“I do not believe, and I know this is a horrible thing to say, but I do not believe that the president loves America,” Giuliani said, according to an account by Politico. “He doesn’t love you. And he doesn’t love me. He wasn’t brought up the way you were brought up and I was brought up through love of this country.”
“It definitely created tension and concern,” said a Bracewell partner about this comment and others, including anti-Obama remarks Giuliani made at internal firm meetings. “We had to talk to Rudy a number of times about this. … We did get calls from clients expressing concern.” Another partner said management was increasingly worried as the election approached. “His comments just got worse over the last year and a half—more vitriol, and drawing objections in the press,” he said.
In an interview Monday, Giuliani explained that he later clarified that he spoke too broadly about the president. “It was shorthand for saying he had a different view of America: a weaker America, a more defensive America.” Some of his partners told him they weren’t happy with his remarks. “Some people [in the firm] told me they thought I was wrong for saying it and that it was insensitive,” he said. But he added that no one in management talked to him about toning down his public remarks. As for clients, he said, “I got feedback both ways,” with one client inviting him to speak on the topic.
On March 2 of last year, less than two weeks after Giuliani’s attack on the president at the 21 Club, the firm registered a new domain name, Bracewellaw.com. Managing partner Evans downplayed any connection. “The firm owns literally hundreds of names and marks,” he wrote in an email. “We register them as appropriate when we think of them and when they become available. There is no relationship between any particular event and the registration of any domain name,” Evans said.
Last week, Evans told sibling publication Texas Lawyer that the firm hired branding consultants about four months ago, and on their recommendation had planned to change the name to Bracewell regardless of Giuliani’s status. In his interview Monday, Giuliani expressed anger over that statement.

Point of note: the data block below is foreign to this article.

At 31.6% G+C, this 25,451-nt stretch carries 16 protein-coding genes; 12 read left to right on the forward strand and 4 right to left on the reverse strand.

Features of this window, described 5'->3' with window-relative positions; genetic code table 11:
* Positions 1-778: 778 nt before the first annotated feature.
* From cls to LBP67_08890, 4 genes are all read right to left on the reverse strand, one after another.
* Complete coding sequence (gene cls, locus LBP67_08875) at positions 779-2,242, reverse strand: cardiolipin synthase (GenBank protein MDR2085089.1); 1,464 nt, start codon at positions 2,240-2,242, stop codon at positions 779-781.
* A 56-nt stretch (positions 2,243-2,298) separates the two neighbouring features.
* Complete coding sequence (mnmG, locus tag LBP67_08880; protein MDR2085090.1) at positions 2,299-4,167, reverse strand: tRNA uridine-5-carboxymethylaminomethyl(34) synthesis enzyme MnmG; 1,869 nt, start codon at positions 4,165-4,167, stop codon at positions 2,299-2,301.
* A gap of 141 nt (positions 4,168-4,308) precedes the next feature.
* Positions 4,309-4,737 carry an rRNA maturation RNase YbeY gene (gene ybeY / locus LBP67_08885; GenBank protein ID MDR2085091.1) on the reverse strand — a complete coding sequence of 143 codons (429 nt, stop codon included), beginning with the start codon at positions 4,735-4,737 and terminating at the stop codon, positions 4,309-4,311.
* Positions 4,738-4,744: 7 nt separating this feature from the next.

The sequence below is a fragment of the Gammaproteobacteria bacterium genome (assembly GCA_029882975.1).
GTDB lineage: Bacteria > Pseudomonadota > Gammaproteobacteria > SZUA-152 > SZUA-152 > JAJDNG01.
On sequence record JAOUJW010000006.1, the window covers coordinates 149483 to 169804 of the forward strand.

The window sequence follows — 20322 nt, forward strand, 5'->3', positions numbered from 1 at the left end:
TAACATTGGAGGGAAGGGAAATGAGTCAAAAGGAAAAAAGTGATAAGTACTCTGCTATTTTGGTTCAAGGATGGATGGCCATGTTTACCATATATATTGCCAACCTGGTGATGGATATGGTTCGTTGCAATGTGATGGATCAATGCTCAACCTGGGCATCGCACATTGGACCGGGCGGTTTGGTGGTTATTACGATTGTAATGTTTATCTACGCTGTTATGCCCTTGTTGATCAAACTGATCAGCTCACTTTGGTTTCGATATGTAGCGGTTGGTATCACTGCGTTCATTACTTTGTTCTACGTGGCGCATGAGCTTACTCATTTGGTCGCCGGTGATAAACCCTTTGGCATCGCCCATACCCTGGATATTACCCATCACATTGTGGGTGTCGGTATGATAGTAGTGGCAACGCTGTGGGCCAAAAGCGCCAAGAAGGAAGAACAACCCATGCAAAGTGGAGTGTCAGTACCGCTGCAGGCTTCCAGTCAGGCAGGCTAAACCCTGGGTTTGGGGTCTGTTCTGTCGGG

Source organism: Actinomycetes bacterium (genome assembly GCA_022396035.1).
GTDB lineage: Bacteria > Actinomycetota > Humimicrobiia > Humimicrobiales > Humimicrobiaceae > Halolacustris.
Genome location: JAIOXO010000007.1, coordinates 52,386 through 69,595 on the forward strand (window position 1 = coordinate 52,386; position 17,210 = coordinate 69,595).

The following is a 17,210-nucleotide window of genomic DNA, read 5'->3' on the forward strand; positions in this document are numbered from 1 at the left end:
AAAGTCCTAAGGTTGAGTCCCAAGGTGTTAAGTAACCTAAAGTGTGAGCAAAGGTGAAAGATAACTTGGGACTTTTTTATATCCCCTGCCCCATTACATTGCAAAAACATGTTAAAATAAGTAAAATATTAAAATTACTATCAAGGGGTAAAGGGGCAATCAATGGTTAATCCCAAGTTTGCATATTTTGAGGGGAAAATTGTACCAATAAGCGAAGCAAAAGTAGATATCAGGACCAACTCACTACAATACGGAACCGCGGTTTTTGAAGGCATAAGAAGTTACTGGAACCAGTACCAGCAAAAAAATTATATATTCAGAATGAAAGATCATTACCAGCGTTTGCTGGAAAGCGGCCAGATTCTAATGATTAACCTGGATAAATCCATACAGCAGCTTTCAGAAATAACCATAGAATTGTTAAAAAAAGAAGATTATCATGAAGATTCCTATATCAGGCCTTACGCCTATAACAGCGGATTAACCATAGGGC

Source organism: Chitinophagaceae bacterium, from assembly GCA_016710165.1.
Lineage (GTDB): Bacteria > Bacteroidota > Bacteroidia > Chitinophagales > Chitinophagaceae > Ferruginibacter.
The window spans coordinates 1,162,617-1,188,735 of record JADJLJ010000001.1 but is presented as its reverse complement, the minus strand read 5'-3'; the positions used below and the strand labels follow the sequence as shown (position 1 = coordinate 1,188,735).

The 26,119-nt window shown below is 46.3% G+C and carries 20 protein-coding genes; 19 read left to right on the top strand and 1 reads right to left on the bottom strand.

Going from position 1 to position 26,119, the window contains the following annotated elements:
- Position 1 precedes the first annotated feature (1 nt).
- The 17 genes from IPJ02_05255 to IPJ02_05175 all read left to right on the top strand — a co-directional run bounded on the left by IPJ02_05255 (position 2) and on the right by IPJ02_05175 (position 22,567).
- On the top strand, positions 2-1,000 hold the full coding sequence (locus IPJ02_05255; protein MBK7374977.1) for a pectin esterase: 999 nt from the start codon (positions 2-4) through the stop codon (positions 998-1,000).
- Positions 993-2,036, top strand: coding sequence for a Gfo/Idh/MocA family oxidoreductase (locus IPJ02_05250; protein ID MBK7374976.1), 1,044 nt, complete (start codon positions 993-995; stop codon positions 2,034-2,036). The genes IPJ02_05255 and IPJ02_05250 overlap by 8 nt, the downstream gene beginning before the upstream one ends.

“It’s completely false, the statement that they were going to change the name of the firm,” he said. “If they were, they were being deceptive because they never told me.”
Giuliani wanted to make it clear that he left Bracewell, and wasn’t eased out. “Look, I walked out of the firm,” he said. “The first words out of Mark Evans’ mouth, were, ‘I’m very, very surprised.” He said Evans asked for more time before the announcement was made. “He was scrambling for time,” said Giuliani. “They had no idea I was leaving.”
One partner who is critical of Giuliani’s political comments still thinks he was a great asset for the firm. “It’s hard to distinguish yourself [in New York] but he did that immediately for us,” he said. “He made a lot of introductions.”
A former partner said that Giuliani’s outspoken nature had its benefits. “There were some negative comments from clients, but they were balanced by clients who were really attracted to [what he said],” he said. “I attended an event in Europe, and the room was packed, and [the crowd] wanted to hear his political comments,” he said. “It was a trade-off.”
At Greenberg Traurig, Giuliani said that his freedom to speak his mind will depend on the setting. “When I’m speaking as a lawyer for Greenberg Traurig, I have to be consistent with the firm’s positions,” he said. “When I’m speaking publicly, I’m pretty much free. There’s no censorship.”